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FanX fans reflect on what makes their experiences so different

A participant of the FanX Salt Lake Comic Convention being held the Salt Palace Convention Center walks across Main Street in Salt Lake City on Thursday, Sept. 5, 2019. This weekend the city will play host to the Greek Festival, FanX, the Utah State Fair and the Vans Park Series World Championships.
A participant of the FanX Salt Lake Comic Convention being held the Salt Palace Convention Center walks across Main Street in Salt Lake City on Thursday, Sept. 5, 2019. This weekend the city will play host to the Greek Festival, FanX, the Utah State Fair and the Vans Park Series World Championships.
Laura Seitz

SALT LAKE CITY — Upon entering FanX, you are greeted by a variety of stands with all kinds of souvenirs, some fans in decked-out costumes and an overall feeling of excitement.

When one thinks of FanX, they might think of meeting celebrities, seeing crazy costumes or buying some one-of-a-kind souvenirs, but how much does FanX really cost? And does the amount you spend affect the experience you have?

Herriman natives Braden Smith, Jackson Taylor and Macoy Kennedy said that, for them, the regular pass is perfect because it’s cheaper and leaves more money for souvenirs they might want to purchase.

Kennedy added that they also just “love coming for the community” and it’s great to see how others dress up.

Across from them stood a group that seemed to be the cast of Nickelodeon show “Danny Phantom” come to life: students Justin (dressed as Danny Phantom) and Alecia Zohner (dressed as Tucker Foley), Jessica Bentley (dressed as the Box Ghost), Stephanie Grettenberger (dressed as Samantha Manson) and Katy Scott (dressed as the Lunch Lady Ghost).

The group explained that, since they’re “poor college students,” they try to go for the cheaper option and buy the multi-day pass since they know they’ll come for multiple days of the event. They also explained that in order to save money, they often alter clothing from other costumes or from things they find from Deseret Industries to fit their costumes for that year.

“Most of the costumes we have we’ve altered from other stuff,” Grettenberger said. “There are some things that we’ve bought online that were for different purposes, we altered those as well.”

Grettenberger said they plan their costumes months in advance in order to have time to save money to buy different pieces and put them together.

“One thing we also try to do with our costumes is make props that are practical to carry our stuff,” Justin Zohner said, opening his cardboard Fenton Thermos (a device used to catch ghosts in Danny Phantom) to show his wallet and keys.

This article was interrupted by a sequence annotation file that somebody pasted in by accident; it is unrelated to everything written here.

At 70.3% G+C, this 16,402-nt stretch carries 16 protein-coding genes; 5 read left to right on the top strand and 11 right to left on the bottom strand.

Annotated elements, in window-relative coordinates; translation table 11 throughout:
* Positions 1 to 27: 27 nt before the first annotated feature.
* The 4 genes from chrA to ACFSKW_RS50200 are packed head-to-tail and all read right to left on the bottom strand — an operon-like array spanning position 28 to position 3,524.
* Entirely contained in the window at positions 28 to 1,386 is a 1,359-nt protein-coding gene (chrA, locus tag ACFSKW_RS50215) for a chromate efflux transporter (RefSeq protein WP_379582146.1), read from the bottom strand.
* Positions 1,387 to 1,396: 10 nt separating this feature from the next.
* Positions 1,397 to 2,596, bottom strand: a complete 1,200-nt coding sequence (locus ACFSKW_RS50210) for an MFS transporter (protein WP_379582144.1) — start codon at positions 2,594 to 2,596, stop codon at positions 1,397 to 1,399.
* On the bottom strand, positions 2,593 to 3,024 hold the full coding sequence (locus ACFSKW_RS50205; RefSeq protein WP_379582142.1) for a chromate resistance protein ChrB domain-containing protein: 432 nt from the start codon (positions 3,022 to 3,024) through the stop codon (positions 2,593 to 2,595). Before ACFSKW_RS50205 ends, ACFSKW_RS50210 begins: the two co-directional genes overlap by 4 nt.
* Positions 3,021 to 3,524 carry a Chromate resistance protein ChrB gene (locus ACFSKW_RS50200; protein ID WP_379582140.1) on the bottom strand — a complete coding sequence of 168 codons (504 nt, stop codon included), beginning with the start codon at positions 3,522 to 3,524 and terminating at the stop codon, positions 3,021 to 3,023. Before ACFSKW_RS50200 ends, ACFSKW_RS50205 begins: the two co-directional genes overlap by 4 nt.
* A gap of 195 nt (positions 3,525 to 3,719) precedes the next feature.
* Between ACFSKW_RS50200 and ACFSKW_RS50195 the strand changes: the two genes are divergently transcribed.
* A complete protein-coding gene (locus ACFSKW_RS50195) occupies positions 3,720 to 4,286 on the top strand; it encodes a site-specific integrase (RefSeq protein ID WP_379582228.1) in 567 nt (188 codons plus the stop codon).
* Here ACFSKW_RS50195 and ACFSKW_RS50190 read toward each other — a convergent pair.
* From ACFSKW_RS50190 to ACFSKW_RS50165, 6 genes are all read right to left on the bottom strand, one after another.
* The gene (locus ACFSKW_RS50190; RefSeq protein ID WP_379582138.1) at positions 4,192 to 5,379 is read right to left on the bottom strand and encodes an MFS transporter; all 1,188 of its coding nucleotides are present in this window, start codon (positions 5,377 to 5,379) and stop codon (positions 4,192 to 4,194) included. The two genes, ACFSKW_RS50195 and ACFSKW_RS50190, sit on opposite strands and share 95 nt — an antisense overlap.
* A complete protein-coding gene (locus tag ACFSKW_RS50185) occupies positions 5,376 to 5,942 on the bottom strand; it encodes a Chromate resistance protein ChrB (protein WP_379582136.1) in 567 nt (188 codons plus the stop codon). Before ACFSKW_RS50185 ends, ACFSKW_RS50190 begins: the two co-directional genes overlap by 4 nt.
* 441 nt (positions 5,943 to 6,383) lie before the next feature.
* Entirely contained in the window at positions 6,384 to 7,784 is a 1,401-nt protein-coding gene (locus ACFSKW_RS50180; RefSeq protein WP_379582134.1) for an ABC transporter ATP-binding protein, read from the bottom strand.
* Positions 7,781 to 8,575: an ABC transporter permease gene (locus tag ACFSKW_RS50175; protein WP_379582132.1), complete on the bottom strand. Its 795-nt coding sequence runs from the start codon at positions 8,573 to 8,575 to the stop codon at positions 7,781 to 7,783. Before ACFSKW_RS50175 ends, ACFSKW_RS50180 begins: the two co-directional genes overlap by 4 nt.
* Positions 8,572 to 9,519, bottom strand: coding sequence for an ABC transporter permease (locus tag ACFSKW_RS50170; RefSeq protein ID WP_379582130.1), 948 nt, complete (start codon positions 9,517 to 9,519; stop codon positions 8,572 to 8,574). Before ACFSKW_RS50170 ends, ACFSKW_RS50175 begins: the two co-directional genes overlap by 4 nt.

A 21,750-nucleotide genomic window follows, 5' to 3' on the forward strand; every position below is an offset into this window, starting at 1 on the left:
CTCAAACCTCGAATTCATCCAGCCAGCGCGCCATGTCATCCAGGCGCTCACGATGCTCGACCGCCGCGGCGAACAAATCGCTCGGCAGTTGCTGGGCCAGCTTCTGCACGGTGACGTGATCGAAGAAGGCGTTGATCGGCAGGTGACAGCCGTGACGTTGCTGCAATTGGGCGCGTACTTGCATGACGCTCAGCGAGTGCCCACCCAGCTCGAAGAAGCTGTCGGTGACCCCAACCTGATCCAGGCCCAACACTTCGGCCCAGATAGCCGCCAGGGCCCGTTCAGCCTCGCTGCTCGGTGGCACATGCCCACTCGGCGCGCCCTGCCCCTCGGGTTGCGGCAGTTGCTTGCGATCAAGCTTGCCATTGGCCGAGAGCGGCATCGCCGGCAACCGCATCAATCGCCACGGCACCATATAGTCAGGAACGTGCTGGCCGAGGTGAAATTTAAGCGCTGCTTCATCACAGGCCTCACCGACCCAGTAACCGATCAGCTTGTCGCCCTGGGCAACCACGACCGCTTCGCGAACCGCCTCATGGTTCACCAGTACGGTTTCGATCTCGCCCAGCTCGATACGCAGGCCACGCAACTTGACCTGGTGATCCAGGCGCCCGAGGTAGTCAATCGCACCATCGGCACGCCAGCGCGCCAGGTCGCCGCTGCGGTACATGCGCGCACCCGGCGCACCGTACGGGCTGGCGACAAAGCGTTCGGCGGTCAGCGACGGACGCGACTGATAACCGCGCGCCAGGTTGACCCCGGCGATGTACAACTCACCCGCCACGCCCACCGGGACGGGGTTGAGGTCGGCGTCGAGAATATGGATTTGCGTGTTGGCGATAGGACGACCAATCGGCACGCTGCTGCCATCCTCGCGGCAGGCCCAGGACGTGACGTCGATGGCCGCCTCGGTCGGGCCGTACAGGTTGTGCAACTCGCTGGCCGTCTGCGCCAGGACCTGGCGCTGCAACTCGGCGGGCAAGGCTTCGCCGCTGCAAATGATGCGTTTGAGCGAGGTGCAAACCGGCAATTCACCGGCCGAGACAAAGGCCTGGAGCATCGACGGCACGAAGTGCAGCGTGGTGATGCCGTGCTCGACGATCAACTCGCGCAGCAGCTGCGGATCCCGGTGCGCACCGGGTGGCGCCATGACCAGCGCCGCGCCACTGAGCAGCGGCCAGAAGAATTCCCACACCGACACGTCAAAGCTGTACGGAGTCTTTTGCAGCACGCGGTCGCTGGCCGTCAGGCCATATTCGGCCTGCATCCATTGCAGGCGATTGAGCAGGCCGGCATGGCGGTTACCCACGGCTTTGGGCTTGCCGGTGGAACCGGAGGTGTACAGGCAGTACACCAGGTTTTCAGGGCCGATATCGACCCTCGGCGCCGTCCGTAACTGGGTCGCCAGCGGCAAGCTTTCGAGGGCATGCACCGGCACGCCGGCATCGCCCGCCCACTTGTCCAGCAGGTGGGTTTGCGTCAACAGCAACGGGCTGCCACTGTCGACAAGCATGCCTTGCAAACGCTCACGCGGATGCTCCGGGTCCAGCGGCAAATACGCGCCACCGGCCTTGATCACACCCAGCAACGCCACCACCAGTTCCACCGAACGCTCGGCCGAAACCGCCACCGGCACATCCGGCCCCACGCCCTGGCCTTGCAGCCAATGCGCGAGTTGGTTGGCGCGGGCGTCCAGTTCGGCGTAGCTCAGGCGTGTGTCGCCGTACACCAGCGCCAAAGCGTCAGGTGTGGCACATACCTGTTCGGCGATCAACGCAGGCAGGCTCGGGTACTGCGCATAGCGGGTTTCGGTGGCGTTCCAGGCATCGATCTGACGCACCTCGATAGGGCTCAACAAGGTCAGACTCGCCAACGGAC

While some people choose to buy most parts of their costumes, others — like Eric and Tristan Molina — like to make the whole thing themselves.

“I really like the artistic outlet it gives you,” Tristan Molina said. “It really pushes you to the limit, especially when you’re not doing a specific character.”

The pair told the Deseret News they had been working on their costumes — male Maleficent and female Hades — for about a year, and they had spent $1,000 to $1,500 dollars on each.

“We do gender bends, so it’s a lot of fun to get the idea together and have people actually recognize who you are,” Eric Molina said.

The couple also explained that they try to dress as animated characters for at least one day of the event so they can go to KidCon and take pictures.

Buddy Cartwright (dressed as Captain America) explained that, although it can be expensive, dressing up is his favorite part of FanX because it reminds him of when he was 8 years old and reading comic books.

On the back of his Captain America shield, Cartwright had signatures from all his friends who do cosplay and go to conventions with him. The top of the shield was labeled “FanX Fall 2019.” He explained that on the last day of this year’s convention he would label the bottom “FanX Spring 2019,” and have all his friends sign once again.

Cartwright explained that when someone is dressing up for FanX or any other comic convention, they can either have the confidence to do it alone, or they can have the support of a group.

Having both is best, he said.

“The joy I get from actually (dressing up) is just, sharing it with people, especially little kids who come up to me,” Cartwright said. “When little kids come up and want pictures, it’s like I’m seeing myself again, I’m (kneeling) with them and saying ‘Hey, keep doing it, keep doing you, keep coming, show what you love and don’t be ashamed of that.’”